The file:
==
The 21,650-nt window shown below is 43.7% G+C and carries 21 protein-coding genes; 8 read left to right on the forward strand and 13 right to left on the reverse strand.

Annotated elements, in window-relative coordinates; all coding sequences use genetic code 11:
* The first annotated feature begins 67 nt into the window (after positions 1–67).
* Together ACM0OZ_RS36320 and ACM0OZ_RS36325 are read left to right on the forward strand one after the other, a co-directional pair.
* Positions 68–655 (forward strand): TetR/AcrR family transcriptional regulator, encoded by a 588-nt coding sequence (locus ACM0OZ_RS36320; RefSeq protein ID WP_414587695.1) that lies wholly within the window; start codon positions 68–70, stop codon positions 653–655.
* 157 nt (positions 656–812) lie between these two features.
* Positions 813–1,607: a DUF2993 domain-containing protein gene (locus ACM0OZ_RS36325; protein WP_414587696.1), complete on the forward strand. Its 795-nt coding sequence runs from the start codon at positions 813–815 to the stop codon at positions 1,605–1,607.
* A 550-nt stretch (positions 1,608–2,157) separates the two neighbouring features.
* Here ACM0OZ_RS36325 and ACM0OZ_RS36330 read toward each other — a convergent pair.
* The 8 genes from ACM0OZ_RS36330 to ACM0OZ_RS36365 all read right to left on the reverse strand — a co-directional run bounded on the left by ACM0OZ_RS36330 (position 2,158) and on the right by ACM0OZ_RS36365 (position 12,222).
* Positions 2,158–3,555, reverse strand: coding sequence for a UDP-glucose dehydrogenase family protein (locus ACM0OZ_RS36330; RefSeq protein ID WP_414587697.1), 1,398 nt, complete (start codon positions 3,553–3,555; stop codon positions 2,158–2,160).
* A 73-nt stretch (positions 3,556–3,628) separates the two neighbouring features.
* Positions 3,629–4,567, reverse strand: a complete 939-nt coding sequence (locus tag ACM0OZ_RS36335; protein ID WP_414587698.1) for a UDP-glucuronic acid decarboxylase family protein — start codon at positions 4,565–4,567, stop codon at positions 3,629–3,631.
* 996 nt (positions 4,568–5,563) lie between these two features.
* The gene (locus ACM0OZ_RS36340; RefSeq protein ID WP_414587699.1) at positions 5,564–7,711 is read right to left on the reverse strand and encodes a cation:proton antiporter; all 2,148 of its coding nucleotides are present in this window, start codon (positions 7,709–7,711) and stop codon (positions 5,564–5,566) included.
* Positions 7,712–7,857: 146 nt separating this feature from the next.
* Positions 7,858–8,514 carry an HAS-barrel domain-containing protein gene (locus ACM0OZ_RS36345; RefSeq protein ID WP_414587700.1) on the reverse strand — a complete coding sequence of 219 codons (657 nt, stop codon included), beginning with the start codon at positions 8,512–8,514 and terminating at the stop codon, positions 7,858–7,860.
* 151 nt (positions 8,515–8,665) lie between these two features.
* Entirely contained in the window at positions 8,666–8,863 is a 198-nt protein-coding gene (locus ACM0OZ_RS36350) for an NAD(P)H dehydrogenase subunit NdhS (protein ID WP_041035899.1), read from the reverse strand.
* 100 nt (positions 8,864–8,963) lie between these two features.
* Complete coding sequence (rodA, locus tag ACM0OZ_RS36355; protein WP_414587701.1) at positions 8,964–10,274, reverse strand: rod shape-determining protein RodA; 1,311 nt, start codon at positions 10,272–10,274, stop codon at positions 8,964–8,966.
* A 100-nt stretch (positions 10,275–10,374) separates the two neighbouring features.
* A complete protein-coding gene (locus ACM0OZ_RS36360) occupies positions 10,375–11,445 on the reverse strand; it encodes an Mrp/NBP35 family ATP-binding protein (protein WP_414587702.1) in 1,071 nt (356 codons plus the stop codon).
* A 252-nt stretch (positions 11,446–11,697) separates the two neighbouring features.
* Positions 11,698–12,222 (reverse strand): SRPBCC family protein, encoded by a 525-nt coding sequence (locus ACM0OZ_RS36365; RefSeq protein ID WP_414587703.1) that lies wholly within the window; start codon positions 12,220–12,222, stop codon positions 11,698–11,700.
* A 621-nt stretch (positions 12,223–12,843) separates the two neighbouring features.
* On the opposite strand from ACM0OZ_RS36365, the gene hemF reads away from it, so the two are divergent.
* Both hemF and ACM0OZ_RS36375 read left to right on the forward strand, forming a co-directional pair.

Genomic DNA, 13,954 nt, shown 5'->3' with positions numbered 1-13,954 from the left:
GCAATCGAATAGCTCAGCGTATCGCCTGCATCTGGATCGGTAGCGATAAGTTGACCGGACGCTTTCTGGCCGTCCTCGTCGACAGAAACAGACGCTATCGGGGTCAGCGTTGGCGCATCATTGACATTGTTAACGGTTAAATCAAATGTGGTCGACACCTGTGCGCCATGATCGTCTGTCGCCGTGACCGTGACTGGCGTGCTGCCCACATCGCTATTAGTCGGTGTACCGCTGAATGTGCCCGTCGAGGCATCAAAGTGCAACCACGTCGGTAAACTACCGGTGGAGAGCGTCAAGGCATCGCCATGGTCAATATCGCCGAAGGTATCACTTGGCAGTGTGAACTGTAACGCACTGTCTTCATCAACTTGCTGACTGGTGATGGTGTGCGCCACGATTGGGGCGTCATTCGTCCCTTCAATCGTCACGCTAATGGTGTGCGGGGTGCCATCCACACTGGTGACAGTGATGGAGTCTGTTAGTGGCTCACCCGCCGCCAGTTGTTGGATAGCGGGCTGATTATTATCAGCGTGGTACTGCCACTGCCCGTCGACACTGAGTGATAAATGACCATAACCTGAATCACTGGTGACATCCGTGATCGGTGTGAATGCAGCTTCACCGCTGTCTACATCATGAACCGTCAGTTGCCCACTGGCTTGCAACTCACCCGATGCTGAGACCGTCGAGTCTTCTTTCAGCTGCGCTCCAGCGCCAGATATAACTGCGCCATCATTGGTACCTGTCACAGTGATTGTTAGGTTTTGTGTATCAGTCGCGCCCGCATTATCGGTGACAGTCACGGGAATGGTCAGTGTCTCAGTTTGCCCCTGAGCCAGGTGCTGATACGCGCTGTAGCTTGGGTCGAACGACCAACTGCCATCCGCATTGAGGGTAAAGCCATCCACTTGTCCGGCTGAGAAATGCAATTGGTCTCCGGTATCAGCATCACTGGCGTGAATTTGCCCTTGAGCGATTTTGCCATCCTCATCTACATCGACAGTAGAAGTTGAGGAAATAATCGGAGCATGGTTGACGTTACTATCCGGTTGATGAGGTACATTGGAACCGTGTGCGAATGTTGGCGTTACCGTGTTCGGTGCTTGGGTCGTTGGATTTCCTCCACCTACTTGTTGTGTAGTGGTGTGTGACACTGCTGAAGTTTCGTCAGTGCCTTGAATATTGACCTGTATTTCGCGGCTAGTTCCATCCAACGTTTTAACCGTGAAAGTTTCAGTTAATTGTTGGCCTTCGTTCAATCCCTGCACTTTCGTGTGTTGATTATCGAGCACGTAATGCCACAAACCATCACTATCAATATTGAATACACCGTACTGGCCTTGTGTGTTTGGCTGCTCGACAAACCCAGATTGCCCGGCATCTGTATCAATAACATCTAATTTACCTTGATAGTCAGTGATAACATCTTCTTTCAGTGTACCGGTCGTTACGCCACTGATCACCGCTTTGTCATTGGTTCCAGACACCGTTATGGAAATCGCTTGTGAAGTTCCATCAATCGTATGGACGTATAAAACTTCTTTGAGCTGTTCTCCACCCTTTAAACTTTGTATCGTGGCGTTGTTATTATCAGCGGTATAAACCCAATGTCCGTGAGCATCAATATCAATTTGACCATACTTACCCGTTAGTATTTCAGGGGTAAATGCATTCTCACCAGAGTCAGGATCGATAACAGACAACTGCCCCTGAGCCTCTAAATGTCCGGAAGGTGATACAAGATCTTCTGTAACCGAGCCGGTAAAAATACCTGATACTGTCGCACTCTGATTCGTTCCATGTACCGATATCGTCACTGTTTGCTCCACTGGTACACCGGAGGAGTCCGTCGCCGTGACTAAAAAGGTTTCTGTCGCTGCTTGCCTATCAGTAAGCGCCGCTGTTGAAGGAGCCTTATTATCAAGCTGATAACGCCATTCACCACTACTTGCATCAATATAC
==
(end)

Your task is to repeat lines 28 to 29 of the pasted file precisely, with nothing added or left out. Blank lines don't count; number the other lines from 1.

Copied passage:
* Both hemF and ACM0OZ_RS36375 read left to right on the forward strand, forming a co-directional pair.

Genomic DNA, 13,954 nt, shown 5'->3' with positions numbered 1-13,954 from the left: